Interprofessional graduate programme for nursing-paramedicine degree graduates: work outcomes and participant experience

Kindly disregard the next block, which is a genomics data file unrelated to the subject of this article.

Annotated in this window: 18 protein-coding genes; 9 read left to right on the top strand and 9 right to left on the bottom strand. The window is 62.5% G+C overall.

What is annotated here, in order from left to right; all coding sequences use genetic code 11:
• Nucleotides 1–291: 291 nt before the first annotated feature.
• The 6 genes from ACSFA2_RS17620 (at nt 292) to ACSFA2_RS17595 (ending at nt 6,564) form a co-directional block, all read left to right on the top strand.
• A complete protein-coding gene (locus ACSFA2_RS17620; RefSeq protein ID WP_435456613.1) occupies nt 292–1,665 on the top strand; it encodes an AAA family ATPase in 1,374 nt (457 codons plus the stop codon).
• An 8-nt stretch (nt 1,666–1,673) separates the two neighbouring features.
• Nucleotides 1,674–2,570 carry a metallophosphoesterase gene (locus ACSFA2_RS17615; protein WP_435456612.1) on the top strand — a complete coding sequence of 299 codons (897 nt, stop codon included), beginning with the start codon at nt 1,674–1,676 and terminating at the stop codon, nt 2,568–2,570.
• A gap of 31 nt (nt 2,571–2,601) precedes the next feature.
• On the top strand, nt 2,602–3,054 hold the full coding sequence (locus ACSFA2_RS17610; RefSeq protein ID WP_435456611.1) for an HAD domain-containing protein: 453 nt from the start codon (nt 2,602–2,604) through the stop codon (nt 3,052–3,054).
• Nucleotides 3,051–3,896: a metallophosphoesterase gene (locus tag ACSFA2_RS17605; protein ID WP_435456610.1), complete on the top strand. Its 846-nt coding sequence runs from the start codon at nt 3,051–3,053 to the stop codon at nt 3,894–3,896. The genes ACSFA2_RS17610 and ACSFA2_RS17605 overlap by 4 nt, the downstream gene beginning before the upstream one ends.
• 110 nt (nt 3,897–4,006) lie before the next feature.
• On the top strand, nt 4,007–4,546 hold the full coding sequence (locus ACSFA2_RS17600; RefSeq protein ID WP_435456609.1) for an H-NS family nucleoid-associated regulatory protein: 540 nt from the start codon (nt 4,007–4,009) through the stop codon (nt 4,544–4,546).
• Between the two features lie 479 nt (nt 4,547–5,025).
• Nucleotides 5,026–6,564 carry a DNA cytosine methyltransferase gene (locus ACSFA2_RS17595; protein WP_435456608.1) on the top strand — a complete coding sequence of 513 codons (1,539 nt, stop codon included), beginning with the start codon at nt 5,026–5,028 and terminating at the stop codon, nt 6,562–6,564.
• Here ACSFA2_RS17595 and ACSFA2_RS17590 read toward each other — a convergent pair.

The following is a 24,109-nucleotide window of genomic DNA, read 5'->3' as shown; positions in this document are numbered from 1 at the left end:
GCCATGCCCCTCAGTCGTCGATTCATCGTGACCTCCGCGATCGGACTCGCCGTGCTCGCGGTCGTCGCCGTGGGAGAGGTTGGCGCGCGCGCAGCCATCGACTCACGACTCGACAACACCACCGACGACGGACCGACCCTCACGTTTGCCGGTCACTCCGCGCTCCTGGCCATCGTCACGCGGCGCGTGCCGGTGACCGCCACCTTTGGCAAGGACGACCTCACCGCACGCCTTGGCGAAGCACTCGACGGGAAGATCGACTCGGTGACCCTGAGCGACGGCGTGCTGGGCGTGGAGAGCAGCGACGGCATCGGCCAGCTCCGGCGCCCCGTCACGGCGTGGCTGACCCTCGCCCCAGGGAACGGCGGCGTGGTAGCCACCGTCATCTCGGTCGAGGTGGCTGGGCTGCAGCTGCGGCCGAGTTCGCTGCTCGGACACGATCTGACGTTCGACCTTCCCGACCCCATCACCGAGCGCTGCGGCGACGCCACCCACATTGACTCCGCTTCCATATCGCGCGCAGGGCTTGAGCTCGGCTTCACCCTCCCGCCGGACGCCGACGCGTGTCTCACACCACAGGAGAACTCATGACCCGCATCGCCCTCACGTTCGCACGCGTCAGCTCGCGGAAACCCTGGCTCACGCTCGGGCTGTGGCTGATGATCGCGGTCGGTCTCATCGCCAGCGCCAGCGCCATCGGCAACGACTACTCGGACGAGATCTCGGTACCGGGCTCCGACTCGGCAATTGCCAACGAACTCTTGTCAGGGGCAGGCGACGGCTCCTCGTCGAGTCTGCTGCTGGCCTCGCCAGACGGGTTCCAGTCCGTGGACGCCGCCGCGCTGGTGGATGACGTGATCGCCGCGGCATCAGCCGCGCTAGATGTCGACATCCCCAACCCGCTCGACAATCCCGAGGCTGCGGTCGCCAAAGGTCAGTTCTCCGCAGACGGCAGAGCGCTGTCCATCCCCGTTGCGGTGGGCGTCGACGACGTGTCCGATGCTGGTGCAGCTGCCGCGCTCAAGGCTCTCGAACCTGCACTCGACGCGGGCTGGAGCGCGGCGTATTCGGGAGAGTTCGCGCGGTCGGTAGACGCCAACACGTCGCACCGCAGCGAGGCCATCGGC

The 2011/12 interprofessional graduate programme (IPG) was Australia's first programme for graduates of double degrees in nursing and paramedicine. Aims: The aim of this study was to examine the employment outcomes and participant experience of the first cohort of 10 IPG participants. Methods: Data were collected by repeated surveys (6 months prior to, 6 months and 18 months following IPG completion) and interviews. Results: There were 10 IPG participants, nine completed all surveys and nine agreed to be interviewed. Two were males and the average age was 23.7 years (SD=1.3). At IPG completion, all participants were employed by Ambulance Victoria: five participants were working casual shifts in emergency nursing. Themes related to career choice were that casual employment was easier in nursing and paramedicine had higher levels of freedom and more regular shift patterns. Mean scores for involvement decreased (<i>p</i>&lt;0.018) and manager control increased (<i>p</i>&lt;0.018). The four themes related to participant experience were: i) best of emergency health care; ii) knowledge and experience; iii) understanding and respect; and iv) chopping and changing. Conclusions: Participants' experience of IPG were mostly positive. Traditional professional and industrial structures still prevent double degree graduates using their skills and knowledge to their full capability.

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